Mrs. Kelly from flat 4B (whom I discovered owned several cats but never fully emptied any cans of food, bleached her hair but didn’t open any bills and had cut her toenails that morning) couldn’t have known that I was standing where the bin chute ended that I was standing in the spot where it normally fed its inedible junk into huge tin cans.

      • That “second day” line made me chuckle, and you ably recreate the past here. It might just be an glitch in the copying, but the last paragraph had me stumbling until the second read.

      • A really evocative tale of childhood encompassing memories of warm summer days, games with friends and of course the local bully. I enjoyed the minor details, the speech, the low tech nature of the game, and the very apt description of a Scottish summer. It took me back which is, I suspect, exactly what you wished. I really enjoyed this.

    • Starts out gently nostalgic – the fine summer weather, children playing together, then the bully and the horrible rubbish pouring down on the child. I guess he found his Bogey Man!

      • PS — There isn’t a way to edit comments after you’ve posted them.

        Which sucks, true. But if you guys make a mistake, let me know and as an admin I’m able to edit comments and will happily fix typos. I normally do this anyway if people notice their own mistakes and post about it!

    • Love this. The use of dialect really adds to the authenticity, well executed. The image of the skin bubbling with sunburn is great. Kick the can was a game that we played in Ireland so it brought me right back. The threat of the backstairs works well to introduce tension which is dissipated by the humour of what happens. I also like the way the contents of the rubbish were named, it adds to the humour.

      • Thank you. I was trying to give the ending a humorous edge so glad that worked.It takes me ages to come up with anything and you manage two great pieces! Oh to be so imaginative.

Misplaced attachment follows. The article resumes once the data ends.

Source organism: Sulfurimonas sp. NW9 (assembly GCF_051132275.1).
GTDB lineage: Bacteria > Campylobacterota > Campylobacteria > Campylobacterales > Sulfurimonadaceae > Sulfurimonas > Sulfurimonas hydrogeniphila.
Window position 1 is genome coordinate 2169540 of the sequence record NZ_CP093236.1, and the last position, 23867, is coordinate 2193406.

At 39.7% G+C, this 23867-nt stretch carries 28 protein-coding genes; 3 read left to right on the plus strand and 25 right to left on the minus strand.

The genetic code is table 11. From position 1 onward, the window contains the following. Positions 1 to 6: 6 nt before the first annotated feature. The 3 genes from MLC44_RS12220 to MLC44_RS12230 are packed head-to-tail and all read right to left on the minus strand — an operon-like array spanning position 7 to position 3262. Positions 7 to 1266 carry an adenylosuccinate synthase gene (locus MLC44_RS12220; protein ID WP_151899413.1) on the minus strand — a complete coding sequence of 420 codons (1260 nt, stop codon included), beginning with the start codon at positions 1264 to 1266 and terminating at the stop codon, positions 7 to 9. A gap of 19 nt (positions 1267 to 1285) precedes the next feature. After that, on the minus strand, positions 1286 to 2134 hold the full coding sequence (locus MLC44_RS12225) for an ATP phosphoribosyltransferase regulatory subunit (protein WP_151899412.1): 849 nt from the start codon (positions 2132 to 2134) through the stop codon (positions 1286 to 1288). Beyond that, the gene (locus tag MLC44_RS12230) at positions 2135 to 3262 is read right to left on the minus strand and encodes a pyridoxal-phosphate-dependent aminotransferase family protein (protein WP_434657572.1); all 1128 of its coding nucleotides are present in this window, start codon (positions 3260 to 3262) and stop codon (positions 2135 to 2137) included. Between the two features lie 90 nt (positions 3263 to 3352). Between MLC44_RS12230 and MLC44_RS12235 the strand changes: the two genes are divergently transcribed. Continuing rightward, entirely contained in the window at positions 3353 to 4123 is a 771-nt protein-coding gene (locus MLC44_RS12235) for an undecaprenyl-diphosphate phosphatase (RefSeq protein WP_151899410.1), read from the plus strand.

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  8. A quick one from me this week:

    Meeting the In Laws

    If it’s on the Internet, it must be true! Which is great, because it was gnawing on my mind as the date of meeting the In-laws drew near. Google search result 182 has reassured me that it’s a-okay to eat junk food in front a group of sombre werewolves while – on the night of a full moon – they give you compliments on how deliciously edible you look.
    Thank god for the internet!

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  10. Happy 25th write in everyone!

    Bernadette
    I escaped under the light of the full moon. It illuminated the world outside to appear black and white. Whenever I heard a car coming, I ducked into the trench-deep shadows dug by the moon’s light to conceal me. I’d come out when it was safely past. I wanted to shape my mouth into an O, tilt my head skywards and with a howl, announce to the world that I was outside of the giant stone walls. I knew that some of the girls I left behind would remain to live and die behind the locked doors and barred windows. I missed them already.
    In moments of breathless scuttling along dark country roads, I allowed myself to feel the ease of freedom. When I was sure it was safe I uncovered my head and let the wind silently brush its fingers through my hair. I remembered when my mother used to brush my hair. We’d sing and sway and stroke each other’s matching manes that flowed like rivers and shone gold like a ripe cornfield.